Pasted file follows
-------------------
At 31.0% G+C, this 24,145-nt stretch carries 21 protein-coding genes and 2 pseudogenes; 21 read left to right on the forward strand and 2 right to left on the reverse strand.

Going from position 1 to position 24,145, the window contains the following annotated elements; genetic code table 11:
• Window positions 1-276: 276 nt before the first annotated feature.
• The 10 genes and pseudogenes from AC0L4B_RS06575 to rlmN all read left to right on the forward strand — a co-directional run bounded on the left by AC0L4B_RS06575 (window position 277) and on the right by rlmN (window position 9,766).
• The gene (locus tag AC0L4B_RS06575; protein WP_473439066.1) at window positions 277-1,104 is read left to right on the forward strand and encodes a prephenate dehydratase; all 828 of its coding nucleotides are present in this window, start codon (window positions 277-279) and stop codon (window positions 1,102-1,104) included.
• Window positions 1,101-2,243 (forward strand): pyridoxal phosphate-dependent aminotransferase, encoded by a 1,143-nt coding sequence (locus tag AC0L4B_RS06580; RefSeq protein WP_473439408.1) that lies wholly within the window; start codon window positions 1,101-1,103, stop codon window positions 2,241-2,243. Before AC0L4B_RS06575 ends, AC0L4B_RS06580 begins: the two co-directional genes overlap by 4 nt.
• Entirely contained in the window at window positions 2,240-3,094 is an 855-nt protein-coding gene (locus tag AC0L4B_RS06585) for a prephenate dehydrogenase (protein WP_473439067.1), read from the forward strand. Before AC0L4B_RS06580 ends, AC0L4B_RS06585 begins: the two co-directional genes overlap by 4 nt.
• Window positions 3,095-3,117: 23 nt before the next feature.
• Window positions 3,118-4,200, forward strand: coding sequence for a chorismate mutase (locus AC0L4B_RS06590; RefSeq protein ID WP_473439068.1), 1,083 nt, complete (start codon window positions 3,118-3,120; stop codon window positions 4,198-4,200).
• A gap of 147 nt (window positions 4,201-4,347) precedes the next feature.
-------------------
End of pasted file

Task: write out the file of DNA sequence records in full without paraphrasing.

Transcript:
At 31.0% G+C, this 24,145-nt stretch carries 21 protein-coding genes and 2 pseudogenes; 21 read left to right on the forward strand and 2 right to left on the reverse strand.

Going from position 1 to position 24,145, the window contains the following annotated elements; genetic code table 11:
• Window positions 1-276: 276 nt before the first annotated feature.
• The 10 genes and pseudogenes from AC0L4B_RS06575 to rlmN all read left to right on the forward strand — a co-directional run bounded on the left by AC0L4B_RS06575 (window position 277) and on the right by rlmN (window position 9,766).
• The gene (locus tag AC0L4B_RS06575; protein WP_473439066.1) at window positions 277-1,104 is read left to right on the forward strand and encodes a prephenate dehydratase; all 828 of its coding nucleotides are present in this window, start codon (window positions 277-279) and stop codon (window positions 1,102-1,104) included.
• Window positions 1,101-2,243 (forward strand): pyridoxal phosphate-dependent aminotransferase, encoded by a 1,143-nt coding sequence (locus tag AC0L4B_RS06580; RefSeq protein WP_473439408.1) that lies wholly within the window; start codon window positions 1,101-1,103, stop codon window positions 2,241-2,243. Before AC0L4B_RS06575 ends, AC0L4B_RS06580 begins: the two co-directional genes overlap by 4 nt.
• Entirely contained in the window at window positions 2,240-3,094 is an 855-nt protein-coding gene (locus tag AC0L4B_RS06585) for a prephenate dehydrogenase (protein WP_473439067.1), read from the forward strand. Before AC0L4B_RS06580 ends, AC0L4B_RS06585 begins: the two co-directional genes overlap by 4 nt.
• Window positions 3,095-3,117: 23 nt before the next feature.
• Window positions 3,118-4,200, forward strand: coding sequence for a chorismate mutase (locus AC0L4B_RS06590; RefSeq protein ID WP_473439068.1), 1,083 nt, complete (start codon window positions 3,118-3,120; stop codon window positions 4,198-4,200).
• A gap of 147 nt (window positions 4,201-4,347) precedes the next feature.